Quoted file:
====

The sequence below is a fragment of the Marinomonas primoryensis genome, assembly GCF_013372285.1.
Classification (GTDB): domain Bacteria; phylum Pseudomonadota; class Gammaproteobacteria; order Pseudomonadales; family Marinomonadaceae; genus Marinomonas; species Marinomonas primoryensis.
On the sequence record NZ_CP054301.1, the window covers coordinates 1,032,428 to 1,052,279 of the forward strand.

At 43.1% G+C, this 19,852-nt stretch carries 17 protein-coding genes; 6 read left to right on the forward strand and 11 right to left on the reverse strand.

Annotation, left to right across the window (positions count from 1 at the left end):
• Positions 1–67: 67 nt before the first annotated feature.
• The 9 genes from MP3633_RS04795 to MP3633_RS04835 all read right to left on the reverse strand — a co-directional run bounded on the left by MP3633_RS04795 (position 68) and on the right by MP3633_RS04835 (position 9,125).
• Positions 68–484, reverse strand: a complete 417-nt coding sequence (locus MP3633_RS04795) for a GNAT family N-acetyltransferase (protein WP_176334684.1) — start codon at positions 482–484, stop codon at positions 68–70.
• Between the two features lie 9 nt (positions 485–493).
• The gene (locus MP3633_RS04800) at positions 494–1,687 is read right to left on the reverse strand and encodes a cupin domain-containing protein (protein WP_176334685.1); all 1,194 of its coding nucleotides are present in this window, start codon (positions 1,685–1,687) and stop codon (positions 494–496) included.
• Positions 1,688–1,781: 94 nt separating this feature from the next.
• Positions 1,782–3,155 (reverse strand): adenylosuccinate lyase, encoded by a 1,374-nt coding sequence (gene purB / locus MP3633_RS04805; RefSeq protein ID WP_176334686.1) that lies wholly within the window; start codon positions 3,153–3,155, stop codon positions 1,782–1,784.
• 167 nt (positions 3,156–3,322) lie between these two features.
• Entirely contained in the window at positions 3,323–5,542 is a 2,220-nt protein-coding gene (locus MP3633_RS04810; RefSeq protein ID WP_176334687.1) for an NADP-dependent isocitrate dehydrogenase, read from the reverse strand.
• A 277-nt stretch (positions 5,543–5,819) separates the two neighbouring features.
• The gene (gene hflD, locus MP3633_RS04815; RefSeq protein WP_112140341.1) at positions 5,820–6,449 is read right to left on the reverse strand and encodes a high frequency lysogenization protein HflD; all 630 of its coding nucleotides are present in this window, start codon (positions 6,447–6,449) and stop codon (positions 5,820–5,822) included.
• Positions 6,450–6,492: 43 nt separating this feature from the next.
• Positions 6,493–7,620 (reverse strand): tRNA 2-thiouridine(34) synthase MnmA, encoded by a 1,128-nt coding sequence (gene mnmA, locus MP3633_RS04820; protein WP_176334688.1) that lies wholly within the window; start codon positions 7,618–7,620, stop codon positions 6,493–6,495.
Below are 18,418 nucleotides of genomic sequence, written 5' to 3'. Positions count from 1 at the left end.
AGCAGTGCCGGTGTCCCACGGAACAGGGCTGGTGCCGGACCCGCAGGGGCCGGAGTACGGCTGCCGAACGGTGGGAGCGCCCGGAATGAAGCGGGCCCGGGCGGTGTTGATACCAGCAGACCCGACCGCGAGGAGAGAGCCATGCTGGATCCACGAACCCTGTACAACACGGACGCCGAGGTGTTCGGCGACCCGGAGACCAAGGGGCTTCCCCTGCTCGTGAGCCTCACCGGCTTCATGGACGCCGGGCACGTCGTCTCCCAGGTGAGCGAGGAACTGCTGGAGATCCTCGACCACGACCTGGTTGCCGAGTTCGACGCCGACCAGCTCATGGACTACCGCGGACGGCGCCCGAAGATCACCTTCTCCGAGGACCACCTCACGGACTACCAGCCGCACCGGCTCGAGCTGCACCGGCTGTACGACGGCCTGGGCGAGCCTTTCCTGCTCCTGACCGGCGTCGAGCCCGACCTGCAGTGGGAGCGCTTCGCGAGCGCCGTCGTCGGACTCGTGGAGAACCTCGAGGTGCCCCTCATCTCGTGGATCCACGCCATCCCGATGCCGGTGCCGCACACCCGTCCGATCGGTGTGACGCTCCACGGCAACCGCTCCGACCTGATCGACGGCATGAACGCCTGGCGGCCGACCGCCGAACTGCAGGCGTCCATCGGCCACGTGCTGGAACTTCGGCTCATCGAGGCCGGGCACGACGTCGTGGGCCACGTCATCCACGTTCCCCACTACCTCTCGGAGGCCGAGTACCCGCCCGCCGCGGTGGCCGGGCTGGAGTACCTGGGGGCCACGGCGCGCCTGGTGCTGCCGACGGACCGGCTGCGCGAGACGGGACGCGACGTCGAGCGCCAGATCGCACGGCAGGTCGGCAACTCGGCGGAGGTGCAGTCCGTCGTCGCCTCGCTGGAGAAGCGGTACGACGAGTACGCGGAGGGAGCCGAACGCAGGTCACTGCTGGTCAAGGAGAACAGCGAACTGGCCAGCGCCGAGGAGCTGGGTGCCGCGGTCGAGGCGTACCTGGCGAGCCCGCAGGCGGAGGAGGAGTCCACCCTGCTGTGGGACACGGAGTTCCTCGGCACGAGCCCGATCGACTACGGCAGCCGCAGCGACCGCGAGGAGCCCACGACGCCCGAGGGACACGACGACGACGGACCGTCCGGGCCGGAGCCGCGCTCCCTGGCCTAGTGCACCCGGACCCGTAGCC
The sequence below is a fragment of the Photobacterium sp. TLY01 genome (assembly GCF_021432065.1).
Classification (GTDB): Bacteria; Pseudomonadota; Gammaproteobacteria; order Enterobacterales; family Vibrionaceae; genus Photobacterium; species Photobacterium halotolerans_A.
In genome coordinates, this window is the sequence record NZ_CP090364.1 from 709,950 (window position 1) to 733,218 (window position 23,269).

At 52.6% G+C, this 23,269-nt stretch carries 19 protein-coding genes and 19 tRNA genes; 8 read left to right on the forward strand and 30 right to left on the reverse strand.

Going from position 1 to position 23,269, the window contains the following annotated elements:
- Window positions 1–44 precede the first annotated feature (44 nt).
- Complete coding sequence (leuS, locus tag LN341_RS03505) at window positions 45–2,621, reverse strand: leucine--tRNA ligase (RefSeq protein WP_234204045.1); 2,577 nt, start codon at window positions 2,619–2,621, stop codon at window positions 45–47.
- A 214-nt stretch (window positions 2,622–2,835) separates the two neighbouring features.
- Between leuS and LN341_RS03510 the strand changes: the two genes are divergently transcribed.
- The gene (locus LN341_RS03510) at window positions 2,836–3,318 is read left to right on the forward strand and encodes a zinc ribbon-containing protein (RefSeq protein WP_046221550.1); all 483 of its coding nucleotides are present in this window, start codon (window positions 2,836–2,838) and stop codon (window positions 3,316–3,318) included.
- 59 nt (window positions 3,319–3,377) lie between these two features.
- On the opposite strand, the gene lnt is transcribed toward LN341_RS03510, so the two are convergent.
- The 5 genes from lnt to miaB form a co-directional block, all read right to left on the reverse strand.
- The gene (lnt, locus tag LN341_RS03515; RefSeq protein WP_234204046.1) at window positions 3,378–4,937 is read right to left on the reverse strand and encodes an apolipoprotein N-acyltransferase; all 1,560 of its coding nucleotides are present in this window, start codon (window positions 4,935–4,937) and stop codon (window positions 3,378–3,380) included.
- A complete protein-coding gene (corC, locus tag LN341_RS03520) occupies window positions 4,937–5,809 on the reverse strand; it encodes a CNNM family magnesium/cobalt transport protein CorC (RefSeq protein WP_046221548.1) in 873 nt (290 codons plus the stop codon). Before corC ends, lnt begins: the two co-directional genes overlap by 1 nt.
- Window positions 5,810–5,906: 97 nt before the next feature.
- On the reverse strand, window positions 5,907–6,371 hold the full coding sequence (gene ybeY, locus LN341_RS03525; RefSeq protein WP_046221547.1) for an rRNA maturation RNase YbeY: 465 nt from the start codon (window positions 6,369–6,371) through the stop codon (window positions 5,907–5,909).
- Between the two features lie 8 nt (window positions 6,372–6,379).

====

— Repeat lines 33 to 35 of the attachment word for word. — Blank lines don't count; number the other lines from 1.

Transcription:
- The 5 genes from lnt to miaB form a co-directional block, all read right to left on the reverse strand.
- The gene (lnt, locus tag LN341_RS03515; RefSeq protein WP_234204046.1) at window positions 3,378–4,937 is read right to left on the reverse strand and encodes an apolipoprotein N-acyltransferase; all 1,560 of its coding nucleotides are present in this window, start codon (window positions 4,935–4,937) and stop codon (window positions 3,378–3,380) included.
- A complete protein-coding gene (corC, locus tag LN341_RS03520) occupies window positions 4,937–5,809 on the reverse strand; it encodes a CNNM family magnesium/cobalt transport protein CorC (RefSeq protein WP_046221548.1) in 873 nt (290 codons plus the stop codon). Before corC ends, lnt begins: the two co-directional genes overlap by 1 nt.